GENDER & SOCIETY / October 1999

"donororganizing"aroundthe organization'spolitical goals as a way to bring in new donors,especially donorsof color. Indicativeof the complicateddynamicsin this organization, boardmemberswho weremost outspokenaboutthe imbalanceof poweramongthe threestaff andthe role they believedit playedin the man-of-color staffer's leaving included two men of color and two wealthy white upper-class donors to the organization,one man and one woman. What otherssaw as two white women havingtoo much power,the two women themselves saw as having too much responsibility.They connectedthis to gender andracein a way thatwas indicativebothof how workin the organization genwas deredandof how limitedandinconsistentfeelings of solidarityor sharedresponsiOne of bility between white women and women of color were in the organization. these white women staff said duringa meeting, "If people put a job on the table, who volunteers?The white girls! It has to do with being here a long time, and with The otherwoman agreed:"Ijust take on class and sex. It's a really bad dynamic." or else it wouldn't get done."One of the main reasons these two women [work], first wantedto end the staffcollective andhirethe organization's executivedirector was theirdesireto be relievedof whattheyfelt was an unreasonable (andgendered) In burdenof responsibilitythey carriedin the organization. additionto having an executive directorto take on some of that burden,they wanted to involve board membersmore in raising money duringa time when contributionsseemed to be declining. Partof the differencein responsibilitybetween women and men staff reflected of true the sheerpredominance women,as is apparently of mostprogressiveorganizations (Delgado 1986, 191). One possible accountfor the abundanceof women relatedto how the People's CommunityFundtended,at least duringthe 1980s and reflecteda familiargender early 1990s, to raiseits money.Methodsof fund-raising in which women staff fund-raisersregularlyperformed"emotion labor" pattern (Hochschild 1983, 153) and "sociabilitywork"(Daniels 1985, 363-64, 372). The work of creatingand maintainingpersonaland social connections-in this case, with mostly women wealthy donors-constructed an atmosphereof "pleasant transactions" (Hochschild1983, 153) in whichdonorswerewilling to be present,to this and participate, to feel at ease (Daniels 1985, 363). Not surprisingly, relational approachto raisingmoney,based in emotionalconnectionsand bonds of sociabilwas ity,meantthatfund-raising implicitlydefinedas "women'swork"andcarrieda lower statusthanwhatwas seen as the "morepolitical"workof grantmaking.The were well awareof this political hierarchybetween two women staff fund-raisers grantmaking and fund-raising.They were eager to have men on the boarddoing more fund-raisingas a way to raise the statusof their work. The strongagreementof the two white womenstafferswith the governingboard aboutendingthe staffcollective andinvolvingboardmembersmorein fund-raising createdsome organizational solidarityacrossrace andgender.The people of color these two changes.While the two on the boardhaddifferentreasonsfor supporting white women staff wantedto sharewith the boardthe burdenof responsibilityfor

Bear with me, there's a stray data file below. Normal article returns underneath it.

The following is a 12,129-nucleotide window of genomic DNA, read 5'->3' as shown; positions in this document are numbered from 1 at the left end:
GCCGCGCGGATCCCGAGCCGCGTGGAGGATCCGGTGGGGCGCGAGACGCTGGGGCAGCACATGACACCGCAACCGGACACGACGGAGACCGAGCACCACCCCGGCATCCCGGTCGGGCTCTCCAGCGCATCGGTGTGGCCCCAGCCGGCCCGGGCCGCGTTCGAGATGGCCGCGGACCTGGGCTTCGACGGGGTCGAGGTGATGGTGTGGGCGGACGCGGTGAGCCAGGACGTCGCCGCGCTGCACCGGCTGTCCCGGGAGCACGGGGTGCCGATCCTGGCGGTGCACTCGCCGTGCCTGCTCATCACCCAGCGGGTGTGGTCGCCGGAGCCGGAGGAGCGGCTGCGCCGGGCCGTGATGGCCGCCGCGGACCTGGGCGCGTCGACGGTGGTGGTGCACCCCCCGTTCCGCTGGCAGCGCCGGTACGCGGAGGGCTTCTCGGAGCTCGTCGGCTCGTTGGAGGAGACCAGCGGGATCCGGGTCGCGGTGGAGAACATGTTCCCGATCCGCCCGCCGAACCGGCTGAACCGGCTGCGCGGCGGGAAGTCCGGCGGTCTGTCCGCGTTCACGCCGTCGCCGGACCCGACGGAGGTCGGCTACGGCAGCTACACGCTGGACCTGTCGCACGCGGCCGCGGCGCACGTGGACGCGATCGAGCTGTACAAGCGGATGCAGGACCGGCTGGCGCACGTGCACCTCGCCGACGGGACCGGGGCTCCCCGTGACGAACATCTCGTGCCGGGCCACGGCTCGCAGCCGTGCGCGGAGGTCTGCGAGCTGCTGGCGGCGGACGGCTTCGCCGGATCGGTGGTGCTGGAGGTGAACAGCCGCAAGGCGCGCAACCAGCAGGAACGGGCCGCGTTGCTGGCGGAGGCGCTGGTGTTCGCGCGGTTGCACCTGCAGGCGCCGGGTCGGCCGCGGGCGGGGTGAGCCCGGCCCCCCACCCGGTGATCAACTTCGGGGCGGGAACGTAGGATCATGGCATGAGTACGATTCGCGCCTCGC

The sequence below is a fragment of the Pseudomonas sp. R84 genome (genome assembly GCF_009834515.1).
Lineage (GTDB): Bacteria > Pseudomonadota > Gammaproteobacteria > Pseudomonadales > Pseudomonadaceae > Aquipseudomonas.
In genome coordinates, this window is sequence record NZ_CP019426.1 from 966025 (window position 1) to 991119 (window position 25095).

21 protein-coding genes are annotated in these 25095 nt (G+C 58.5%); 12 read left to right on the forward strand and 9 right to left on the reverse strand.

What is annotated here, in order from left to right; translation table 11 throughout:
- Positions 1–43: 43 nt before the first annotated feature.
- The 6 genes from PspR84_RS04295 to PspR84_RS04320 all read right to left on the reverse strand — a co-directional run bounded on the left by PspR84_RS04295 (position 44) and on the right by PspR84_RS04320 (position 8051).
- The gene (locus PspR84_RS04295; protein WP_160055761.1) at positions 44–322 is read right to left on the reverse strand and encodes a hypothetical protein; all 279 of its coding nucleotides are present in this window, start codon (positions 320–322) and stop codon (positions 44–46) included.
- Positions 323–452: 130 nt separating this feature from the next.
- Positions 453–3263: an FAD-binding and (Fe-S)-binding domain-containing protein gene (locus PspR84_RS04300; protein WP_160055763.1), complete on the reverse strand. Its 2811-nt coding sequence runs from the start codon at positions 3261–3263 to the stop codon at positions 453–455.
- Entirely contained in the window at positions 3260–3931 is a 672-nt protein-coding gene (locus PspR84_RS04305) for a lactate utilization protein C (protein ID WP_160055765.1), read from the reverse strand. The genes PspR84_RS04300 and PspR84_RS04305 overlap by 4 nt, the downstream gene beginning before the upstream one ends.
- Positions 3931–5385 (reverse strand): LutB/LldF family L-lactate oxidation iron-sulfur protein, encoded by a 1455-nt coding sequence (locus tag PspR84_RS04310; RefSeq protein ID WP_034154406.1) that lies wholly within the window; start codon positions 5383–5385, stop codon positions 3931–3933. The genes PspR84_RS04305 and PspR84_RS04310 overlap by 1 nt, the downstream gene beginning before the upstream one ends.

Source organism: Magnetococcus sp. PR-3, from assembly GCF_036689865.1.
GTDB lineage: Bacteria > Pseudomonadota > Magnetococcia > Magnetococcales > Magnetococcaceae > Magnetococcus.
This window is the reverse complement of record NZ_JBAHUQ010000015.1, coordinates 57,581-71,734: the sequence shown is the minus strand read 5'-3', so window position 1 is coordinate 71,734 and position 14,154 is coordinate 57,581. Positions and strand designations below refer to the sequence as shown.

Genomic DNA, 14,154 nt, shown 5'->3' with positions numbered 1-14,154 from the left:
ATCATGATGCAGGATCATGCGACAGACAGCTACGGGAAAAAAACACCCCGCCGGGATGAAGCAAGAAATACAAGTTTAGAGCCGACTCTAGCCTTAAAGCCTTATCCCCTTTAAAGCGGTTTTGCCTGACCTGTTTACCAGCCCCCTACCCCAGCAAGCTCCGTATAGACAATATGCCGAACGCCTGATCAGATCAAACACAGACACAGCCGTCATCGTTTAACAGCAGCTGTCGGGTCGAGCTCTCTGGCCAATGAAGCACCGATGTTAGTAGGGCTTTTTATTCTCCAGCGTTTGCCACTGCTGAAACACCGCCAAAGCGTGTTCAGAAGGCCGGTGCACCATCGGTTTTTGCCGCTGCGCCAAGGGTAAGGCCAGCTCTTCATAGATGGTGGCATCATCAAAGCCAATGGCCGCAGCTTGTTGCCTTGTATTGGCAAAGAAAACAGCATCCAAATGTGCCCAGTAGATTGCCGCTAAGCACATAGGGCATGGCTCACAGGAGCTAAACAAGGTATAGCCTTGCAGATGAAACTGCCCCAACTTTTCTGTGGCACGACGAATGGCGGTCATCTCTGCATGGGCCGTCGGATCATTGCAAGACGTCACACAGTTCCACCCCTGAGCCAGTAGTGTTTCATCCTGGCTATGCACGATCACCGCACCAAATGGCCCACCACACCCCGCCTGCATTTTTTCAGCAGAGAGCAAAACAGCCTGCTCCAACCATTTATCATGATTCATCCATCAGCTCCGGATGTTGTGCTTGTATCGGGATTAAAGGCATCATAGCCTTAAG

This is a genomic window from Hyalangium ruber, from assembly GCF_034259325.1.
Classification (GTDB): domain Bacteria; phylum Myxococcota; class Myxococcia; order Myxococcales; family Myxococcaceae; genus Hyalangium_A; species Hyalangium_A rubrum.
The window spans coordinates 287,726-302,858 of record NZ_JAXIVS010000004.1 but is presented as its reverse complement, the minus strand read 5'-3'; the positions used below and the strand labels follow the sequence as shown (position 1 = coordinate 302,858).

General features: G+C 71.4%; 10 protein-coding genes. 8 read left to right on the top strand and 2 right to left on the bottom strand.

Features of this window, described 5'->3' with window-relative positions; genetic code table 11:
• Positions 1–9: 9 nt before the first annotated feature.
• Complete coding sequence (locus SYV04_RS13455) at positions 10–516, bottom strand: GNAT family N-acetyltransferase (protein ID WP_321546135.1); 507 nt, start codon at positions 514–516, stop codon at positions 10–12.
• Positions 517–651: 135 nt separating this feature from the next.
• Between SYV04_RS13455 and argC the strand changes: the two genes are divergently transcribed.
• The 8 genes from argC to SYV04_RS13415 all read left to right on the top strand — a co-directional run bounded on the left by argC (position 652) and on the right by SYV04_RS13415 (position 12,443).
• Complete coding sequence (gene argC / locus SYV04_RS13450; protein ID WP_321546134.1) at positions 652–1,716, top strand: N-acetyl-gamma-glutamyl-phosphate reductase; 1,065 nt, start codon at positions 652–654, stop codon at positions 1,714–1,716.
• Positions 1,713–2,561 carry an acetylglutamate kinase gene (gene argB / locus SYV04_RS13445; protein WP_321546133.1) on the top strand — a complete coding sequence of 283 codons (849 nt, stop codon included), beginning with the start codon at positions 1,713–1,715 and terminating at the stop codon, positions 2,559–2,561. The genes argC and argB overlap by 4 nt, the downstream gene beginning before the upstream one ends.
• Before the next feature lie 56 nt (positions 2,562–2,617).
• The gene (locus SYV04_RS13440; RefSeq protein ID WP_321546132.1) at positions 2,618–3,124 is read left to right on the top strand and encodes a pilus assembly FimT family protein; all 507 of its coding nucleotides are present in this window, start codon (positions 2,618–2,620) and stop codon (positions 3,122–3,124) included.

raising money, people of color on the board saw their increased involvement in They hoped to fund-raisingpartlyas a way to get more power in the organization. increasetheirpowerbothby bringingin more new donorsof color andby associatwealthywhite donorswho they saw as exercisingpowerbehindthe ing with current scenes. governingboardmembers-both white andof colorPerhapsmost important, saw the hiringof an executivedirectoras creatinga moreformalizedorganizational structurethatwould betterprotectand supportstaff of color, such as the man who While some evidence from otherresearch hadresignedunderbittercircumstances. thatwomen of colorprefera collective nonhierarchical democraticstyle in suggests their own organizations (Poster 1995), others have suggested-consistent with the fund's experience-that people of color in mixed-race organizationsmay to instead need a more formalstructure preventracializedpatternsof white dominance from prevailing (Freeman 1975, 123-26; Mansbridge 1994, 547-48; Rothschild-Whitt1979, 520). This view was taken especially by two outspoken instanceof race and men of color on the governingboardbutalso-in an important severalwhites, most notablyhigh-leveldonors,one man and gendersolidarity-by one woman. Women of color on the governingboard,while less outspoken,also supportedhiring an executive director. In contrastto the sharedagreementacross race and gender on the governing boardabout ending the staff collective and hiring a director,two women regional fundingboardmembersfrom outside Boston-one white, one of color-objected stronglyto this decision by the governingboard.They spoke out at an annualmeeting in which all the people involvedat the People's CommunityFundwere invited to come, saying thatthe decision was intolerableto them.They saw it as a violation of the principlethat"we makethe revolutionby living it."These two women subsequently left that meeting and the organizationin protest, though they failed in a half-hearted effortto taketheirlocal fundandits donorswith them.The strengthof their objections and their withdrawalfrom the organizationsuggest the tenuous level of solidaritynecessary for the organizationto do its work. In the course of discussions aboutthe staff collective, questionsarose aboutthe long-standing feminist-definedconsensus mode of decision making. This issue was actuallymore divisive thanthe one aboutendingthe staff collective. Two men of color who were membersof the governingboardtook a strong position on the issue, arguingthatconsensus decision makingtook too much time and thatvoting was a more efficient and effective way to make decisions. Several white women, from both staff andboard,objectedto whatthey saw as more and more relianceon formalvoting. They consideredthis a violationof organizational feministprinand ciples. One woman governingboardmembersaid, I thinkwe do consensus whenwe'recomfortable votewhenwe'renot.We've and